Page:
What I Wore

There it was, featured in the Boden USA catalogue, the Riviera shirt dress.  Despite the fact that the model was five inches taller, twenty-five years younger and twenty-five pounds lighter than me, I was completely seduced by the suggestion that by donning that dress, I, too, could have a life inspired by the French Riviera, sipping Lillet cocktails in a sunflower-filled garden.

Still, I waited.

Whenever a new Boden catalogue comes out, I make note of the outfits that catch my fancy (as the British-based company would say) for future reference.  Future reference means clearance sale.  Boden has fantastic clearance sales and I am the happy owner of of three Boden dresses, one cardigan, a few shirts and several skirts — all colorful and striking — that I scored during clearance sales.

When the dress arrived, it became clear that on the shorter, squatter me, it was not quite as sleek, stylish and, well, French as it had looked on the model.  But embellished with a black patent leather belt and cute black sandals (someone once told me that accessories are what separate us from animals), I was able to pull together a look that would be eye-catching in Seattle, the fleece capital of the U.S.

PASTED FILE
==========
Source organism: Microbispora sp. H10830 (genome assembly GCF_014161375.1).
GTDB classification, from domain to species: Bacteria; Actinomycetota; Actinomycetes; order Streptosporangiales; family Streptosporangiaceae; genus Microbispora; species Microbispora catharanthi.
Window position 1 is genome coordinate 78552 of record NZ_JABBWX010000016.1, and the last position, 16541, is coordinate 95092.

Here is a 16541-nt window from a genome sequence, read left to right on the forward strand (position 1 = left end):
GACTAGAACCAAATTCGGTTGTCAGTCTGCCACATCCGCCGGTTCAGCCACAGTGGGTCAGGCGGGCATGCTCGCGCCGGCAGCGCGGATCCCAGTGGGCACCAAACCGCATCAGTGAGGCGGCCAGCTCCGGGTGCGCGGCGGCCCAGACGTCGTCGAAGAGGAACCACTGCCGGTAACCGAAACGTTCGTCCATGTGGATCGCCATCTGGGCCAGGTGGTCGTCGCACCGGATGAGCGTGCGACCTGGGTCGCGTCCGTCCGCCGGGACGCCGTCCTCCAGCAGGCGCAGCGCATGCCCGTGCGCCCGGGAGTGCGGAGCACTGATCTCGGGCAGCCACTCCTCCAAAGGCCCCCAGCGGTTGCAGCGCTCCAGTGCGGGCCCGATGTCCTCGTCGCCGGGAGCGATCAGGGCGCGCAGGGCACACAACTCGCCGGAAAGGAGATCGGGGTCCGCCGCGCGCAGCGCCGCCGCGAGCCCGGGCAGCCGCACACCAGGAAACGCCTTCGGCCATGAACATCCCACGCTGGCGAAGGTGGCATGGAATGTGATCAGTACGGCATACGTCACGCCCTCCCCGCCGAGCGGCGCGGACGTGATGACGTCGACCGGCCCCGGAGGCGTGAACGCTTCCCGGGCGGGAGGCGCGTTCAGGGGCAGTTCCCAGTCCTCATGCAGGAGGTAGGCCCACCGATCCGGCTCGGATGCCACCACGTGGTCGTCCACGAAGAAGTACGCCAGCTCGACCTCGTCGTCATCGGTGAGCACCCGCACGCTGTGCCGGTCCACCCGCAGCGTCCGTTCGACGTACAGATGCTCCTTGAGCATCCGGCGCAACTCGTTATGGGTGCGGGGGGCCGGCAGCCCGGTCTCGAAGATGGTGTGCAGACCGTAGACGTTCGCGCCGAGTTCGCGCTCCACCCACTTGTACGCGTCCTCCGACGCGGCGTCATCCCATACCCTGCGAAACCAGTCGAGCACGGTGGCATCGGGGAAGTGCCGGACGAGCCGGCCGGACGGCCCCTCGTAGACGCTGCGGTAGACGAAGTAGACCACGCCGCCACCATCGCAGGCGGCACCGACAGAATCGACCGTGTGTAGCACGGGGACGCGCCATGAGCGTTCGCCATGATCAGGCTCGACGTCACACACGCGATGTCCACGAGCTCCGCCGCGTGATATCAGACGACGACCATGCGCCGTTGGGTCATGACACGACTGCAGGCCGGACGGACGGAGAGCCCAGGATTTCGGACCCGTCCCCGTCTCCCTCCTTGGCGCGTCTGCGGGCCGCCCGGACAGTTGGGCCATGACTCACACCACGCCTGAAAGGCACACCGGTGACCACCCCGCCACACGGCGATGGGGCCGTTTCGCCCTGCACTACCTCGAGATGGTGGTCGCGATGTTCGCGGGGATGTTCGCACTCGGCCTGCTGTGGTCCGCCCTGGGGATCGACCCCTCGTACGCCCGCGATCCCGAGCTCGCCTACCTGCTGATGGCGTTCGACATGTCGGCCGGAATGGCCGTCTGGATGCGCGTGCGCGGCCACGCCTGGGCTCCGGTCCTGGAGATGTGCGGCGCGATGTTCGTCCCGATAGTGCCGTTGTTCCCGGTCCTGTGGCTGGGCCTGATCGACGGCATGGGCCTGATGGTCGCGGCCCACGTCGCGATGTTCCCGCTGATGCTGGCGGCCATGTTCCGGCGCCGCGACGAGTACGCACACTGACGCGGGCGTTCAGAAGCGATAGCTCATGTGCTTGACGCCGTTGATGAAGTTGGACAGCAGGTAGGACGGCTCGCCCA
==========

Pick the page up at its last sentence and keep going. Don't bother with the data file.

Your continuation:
I wore it for the first time on a gray, chilly summer morning for a work-related meeting.  As a writer who works from home, it’s rare that I have to dress up, and fifteen years removed from the daily tyranny of heels and pantyhose, I still get a shiver of excitement whenever I do. As many Boden dresses are, this one was extremely comfortable.  And as I waited for my morning latte, the barista said approvingly, “Hey, nice dress.”

We were going to a party later that evening, the kind of party suggested by the photo of the dress in the catalogue, sipping drinks on the deck of a house with a view of the sunset over Puget Sound.